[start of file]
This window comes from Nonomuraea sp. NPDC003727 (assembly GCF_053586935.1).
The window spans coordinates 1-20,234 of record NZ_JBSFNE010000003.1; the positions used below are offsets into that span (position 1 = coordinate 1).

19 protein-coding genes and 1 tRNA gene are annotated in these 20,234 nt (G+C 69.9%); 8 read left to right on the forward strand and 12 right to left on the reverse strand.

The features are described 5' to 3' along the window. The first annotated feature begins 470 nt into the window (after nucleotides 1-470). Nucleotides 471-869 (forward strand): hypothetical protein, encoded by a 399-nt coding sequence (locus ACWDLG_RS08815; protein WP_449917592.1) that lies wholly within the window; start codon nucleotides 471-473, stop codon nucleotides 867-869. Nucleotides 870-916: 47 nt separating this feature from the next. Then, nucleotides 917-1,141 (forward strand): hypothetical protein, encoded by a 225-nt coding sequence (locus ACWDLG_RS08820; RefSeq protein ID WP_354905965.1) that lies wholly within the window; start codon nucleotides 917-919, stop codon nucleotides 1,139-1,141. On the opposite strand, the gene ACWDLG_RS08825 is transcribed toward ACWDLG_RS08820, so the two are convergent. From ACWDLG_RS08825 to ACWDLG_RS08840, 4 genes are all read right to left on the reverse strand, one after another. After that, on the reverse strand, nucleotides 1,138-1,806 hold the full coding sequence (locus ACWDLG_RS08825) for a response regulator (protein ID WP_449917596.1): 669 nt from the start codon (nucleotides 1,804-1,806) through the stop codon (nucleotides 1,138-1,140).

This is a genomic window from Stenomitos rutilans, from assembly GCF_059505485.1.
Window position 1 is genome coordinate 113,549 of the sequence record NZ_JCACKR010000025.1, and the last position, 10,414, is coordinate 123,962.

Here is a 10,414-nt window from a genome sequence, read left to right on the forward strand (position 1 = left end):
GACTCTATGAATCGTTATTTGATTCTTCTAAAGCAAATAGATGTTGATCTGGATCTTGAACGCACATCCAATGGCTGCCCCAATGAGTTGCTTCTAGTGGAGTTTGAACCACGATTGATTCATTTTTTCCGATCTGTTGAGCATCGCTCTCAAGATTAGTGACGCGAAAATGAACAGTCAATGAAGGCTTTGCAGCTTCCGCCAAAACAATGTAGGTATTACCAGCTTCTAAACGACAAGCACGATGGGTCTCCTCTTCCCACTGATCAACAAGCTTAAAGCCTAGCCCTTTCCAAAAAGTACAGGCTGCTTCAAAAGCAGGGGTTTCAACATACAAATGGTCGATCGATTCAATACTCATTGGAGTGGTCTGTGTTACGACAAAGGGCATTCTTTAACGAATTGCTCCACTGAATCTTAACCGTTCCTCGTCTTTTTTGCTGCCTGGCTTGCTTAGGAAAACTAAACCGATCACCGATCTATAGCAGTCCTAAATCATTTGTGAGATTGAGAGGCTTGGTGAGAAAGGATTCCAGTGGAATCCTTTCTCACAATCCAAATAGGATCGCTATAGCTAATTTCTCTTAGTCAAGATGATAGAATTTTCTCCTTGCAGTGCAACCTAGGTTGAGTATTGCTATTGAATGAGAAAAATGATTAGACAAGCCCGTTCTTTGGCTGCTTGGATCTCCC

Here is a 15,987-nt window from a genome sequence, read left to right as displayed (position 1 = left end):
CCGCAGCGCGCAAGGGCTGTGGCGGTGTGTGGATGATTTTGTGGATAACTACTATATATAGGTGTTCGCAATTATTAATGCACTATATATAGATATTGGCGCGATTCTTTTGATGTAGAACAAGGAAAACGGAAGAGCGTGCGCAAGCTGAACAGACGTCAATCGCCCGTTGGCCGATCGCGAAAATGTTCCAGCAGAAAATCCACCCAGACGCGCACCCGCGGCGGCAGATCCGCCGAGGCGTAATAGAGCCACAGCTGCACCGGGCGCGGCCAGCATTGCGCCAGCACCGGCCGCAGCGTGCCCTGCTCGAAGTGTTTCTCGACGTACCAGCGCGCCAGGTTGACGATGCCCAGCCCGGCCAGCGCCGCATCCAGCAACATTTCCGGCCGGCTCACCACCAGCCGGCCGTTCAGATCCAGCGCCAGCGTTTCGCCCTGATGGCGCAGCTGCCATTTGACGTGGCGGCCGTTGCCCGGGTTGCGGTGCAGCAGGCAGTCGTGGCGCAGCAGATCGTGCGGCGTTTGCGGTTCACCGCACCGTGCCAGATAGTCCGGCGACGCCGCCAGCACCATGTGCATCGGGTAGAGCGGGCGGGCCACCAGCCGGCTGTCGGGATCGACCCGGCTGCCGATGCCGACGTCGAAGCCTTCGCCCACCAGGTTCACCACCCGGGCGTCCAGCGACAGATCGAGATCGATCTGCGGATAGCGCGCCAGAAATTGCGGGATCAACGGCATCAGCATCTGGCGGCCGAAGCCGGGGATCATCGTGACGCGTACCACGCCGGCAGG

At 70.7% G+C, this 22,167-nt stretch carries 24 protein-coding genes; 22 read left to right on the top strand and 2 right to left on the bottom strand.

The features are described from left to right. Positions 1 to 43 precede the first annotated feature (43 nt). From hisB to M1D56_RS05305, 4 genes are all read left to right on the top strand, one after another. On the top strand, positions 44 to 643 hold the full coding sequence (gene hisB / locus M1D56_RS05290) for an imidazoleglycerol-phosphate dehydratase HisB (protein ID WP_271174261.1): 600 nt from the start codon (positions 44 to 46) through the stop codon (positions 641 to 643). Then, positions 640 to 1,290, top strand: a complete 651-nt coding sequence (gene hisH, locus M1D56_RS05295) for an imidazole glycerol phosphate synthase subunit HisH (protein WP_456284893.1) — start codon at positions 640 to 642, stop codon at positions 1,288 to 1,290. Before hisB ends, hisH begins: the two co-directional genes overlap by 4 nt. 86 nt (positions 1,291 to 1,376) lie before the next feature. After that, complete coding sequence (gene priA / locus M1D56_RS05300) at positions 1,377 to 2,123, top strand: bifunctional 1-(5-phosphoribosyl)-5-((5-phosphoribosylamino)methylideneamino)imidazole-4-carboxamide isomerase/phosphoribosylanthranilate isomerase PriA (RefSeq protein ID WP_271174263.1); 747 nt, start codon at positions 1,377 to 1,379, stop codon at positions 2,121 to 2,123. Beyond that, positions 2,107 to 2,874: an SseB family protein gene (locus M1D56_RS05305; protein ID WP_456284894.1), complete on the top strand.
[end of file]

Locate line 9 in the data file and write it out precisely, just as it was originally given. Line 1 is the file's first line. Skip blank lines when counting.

Here is a 15,987-nt window from a genome sequence, read left to right as displayed (position 1 = left end):